- What is Manaakitanga in early childhood?
- What does Whakapapa mean?
- What is Tangata Whenuatanga?
- Why is Whakawhanaungatanga important?
- What is Ahurutanga?
- What is deficit theorising?
- What maintains Whanaungatanga?
- What does tika Pono and Aroha mean?
- What does HAPU mean?
- What is the difference between Whanaungatanga and Whakawhanaungatanga?
- What are the principles of Manaakitanga?
- What does Te Kotahitanga mean?
- What does tapu mean?
- Why is the head Tapu?
- What is a teaching profile?
What is Manaakitanga in early childhood?
Manaakitanga involves caring attitudes and a willingness to support each member of the collective group.
A culture in which caring for others is both expected and encouraged is found to be important to Māori parents when choosing early childhood settings for their children..
What does Whakapapa mean?
Whakapapa is the core of traditional mātauranga Māori (Māori knowledge). Whakapapa means genealogy. Other Māori terms for genealogy are kāwai and tātai. Kauwhau and taki refer to the process of tracing genealogies.
What is Tangata Whenuatanga?
Tangata whenuatanga represents place-based, socio-cultural awareness and knowledge of the whenua or land we come from. This competency actively: harnesses the rich cultural capital which Māori learners bring to the classroom by providing culturally responsive and engaging contexts for learning.
Why is Whakawhanaungatanga important?
Establishing whānau connections is kinship in its widest sense. Whakawhanaungatanga reinforces the commitment that members of a whānau have to each other while also reminding them of their responsibilities and obligations to all (Berryman et al., 2002).
What is Ahurutanga?
The Takepu Ahurutanga is defined as a safe space or creating a way forward without stepping into one anothers space with people kaupapa and environment.
What is deficit theorising?
This deficit theorising by teachers is the major impediment to Māori students’ educational achievement for it results in teachers having low expectations of Māori students. This in turn creates a downward spiralling, self-fulfilling prophecy of Māori student achievement and failure.
What maintains Whanaungatanga?
Whanaungatanga is about relationship, kinship and a sense of family connection. It is created through shared experiences and working together and provides people with a sense of belonging. It comes with rights and obligations, which serve to strengthen each member of that whānau or group.
What does tika Pono and Aroha mean?
pono – reality, truth, honesty, integrity, revealing reality, calss for honesty in everything that we do. tika – the principle concerned about doing things right, in the right way, in the right order. aroha – sacrifice, affection is the ultimate state of aroha, compassion, empathy, generosity, joy for others.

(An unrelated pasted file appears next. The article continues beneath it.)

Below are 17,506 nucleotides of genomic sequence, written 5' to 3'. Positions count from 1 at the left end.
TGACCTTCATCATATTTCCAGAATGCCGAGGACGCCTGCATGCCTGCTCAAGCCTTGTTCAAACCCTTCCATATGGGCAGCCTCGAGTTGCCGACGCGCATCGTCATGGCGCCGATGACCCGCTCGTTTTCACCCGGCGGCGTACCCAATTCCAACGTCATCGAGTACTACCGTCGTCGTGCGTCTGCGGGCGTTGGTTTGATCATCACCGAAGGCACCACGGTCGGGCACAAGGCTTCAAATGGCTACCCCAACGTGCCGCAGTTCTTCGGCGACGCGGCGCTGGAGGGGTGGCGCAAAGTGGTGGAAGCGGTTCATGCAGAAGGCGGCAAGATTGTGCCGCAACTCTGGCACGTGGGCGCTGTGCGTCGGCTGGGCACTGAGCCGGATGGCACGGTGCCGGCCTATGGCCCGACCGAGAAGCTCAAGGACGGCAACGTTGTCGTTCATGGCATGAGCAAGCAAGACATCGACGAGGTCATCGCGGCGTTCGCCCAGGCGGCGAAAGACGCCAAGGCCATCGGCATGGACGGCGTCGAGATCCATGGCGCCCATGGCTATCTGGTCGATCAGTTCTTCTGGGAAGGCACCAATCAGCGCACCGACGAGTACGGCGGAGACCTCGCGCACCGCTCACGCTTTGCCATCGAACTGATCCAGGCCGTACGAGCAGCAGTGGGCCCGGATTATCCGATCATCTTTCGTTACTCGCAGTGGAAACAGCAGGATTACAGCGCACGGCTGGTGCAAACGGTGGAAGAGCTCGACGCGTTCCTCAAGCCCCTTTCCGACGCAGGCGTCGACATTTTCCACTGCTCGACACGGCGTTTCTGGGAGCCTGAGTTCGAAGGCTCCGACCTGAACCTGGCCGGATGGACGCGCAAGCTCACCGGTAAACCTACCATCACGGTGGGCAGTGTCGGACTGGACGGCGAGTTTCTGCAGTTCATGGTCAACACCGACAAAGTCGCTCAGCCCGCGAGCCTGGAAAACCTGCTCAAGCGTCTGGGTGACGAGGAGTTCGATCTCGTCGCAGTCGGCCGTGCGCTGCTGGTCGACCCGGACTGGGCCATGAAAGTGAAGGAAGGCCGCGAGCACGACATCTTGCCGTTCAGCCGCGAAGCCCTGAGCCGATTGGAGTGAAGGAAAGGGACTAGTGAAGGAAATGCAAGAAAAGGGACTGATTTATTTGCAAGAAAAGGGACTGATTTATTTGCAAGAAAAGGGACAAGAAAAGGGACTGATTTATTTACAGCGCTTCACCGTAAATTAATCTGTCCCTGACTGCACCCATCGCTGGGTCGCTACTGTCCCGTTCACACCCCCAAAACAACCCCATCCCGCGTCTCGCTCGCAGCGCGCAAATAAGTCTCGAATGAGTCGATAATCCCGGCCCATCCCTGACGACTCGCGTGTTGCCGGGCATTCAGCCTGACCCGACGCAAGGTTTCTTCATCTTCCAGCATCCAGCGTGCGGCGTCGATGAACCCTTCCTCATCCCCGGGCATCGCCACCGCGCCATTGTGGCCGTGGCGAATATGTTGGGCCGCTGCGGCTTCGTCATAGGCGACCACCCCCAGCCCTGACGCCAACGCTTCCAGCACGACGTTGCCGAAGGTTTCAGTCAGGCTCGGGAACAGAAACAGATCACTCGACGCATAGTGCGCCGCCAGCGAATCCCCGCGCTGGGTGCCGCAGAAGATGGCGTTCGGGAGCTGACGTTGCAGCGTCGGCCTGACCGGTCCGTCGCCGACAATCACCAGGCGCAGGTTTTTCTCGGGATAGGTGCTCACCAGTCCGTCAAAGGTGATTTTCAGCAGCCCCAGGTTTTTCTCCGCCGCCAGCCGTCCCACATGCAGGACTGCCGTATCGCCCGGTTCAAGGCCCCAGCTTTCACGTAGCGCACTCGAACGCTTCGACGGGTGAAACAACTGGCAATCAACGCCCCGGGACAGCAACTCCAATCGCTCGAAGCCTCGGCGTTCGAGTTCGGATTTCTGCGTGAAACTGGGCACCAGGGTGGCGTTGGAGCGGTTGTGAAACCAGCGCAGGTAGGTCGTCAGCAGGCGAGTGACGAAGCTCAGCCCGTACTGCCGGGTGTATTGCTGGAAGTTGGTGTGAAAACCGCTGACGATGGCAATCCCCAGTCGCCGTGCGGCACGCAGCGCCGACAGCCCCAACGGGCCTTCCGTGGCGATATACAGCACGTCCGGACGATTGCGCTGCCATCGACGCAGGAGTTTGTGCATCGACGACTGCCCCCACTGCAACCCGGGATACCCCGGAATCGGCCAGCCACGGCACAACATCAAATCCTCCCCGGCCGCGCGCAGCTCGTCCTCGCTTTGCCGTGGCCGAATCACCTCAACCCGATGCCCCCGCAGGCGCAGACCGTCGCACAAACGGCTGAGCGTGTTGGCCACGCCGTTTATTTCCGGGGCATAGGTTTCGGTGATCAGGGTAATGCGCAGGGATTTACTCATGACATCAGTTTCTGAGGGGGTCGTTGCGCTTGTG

What does HAPU mean?
In Māori and New Zealand English, a hapū (“subtribe”, or “clan”) functions as “the basic political unit within Māori society”.
What is the difference between Whanaungatanga and Whakawhanaungatanga?
Whakawhanaungatanga – Getting to know each other Sometimes in education settings, we use the word to talk about a process of getting to know each other. This is called whakawhanaungatanga. Whanaungatanga describes the ‘glue’ that holds people together in any whānau relationships.
What are the principles of Manaakitanga?
Manaakitanga is behaviour that acknowledges the mana of others as having equal or greater importance than one’s own, through the expression of aroha, hospitality, generosity and mutual respect. In doing so, all parties are elevated and our status is enhanced, building unity through humility and the act of giving.
What does Te Kotahitanga mean?
unity of purpose1 Te Kotahitanga literally means “unity of purpose” but has increasingly come to embody its figurative meaning of unity through self-determination.
What does tapu mean?
Tapu is the strongest force in Māori life. It has numerous meanings and references. Tapu can be interpreted as ‘sacred’, or defined as ‘spiritual restriction’, containing a strong imposition of rules and prohibitions.
Why is the head Tapu?
Tapu can be interpreted as “sacred” but also “not ordinary”, “special” or even forbidden. It is one of the strongest forces in Māori culture. … That’s why you should avoid sitting on pillows and touching or passing food over a person’s head, since it’s considered very sacred by Māori people.
What is a teaching profile?
The purpose of a Teaching Profile is to allow you to document and the Academic Staffing and Titles Committee to evaluate your development as a teaching professional. This pro forma provides you with a series of headings under which you should outline your various teaching activities.